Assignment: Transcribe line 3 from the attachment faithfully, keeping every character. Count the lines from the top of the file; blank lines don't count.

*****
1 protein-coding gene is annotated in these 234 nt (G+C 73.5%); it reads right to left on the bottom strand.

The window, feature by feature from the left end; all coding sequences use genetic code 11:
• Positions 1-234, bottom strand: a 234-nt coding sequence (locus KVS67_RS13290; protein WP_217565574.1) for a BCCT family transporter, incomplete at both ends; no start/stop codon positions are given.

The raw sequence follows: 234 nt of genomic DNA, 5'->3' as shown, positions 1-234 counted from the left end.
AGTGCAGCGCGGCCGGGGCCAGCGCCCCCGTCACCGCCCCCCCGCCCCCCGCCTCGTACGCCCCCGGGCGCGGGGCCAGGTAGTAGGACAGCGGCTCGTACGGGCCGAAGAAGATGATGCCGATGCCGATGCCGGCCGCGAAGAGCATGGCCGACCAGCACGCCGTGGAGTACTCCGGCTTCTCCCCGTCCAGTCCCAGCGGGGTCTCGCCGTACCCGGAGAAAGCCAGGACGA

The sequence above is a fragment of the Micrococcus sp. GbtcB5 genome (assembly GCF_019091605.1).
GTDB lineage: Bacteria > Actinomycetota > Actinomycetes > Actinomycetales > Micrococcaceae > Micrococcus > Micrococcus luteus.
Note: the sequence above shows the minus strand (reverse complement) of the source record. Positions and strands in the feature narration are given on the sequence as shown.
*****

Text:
• Positions 1-234, bottom strand: a 234-nt coding sequence (locus KVS67_RS13290; protein WP_217565574.1) for a BCCT family transporter, incomplete at both ends; no start/stop codon positions are given.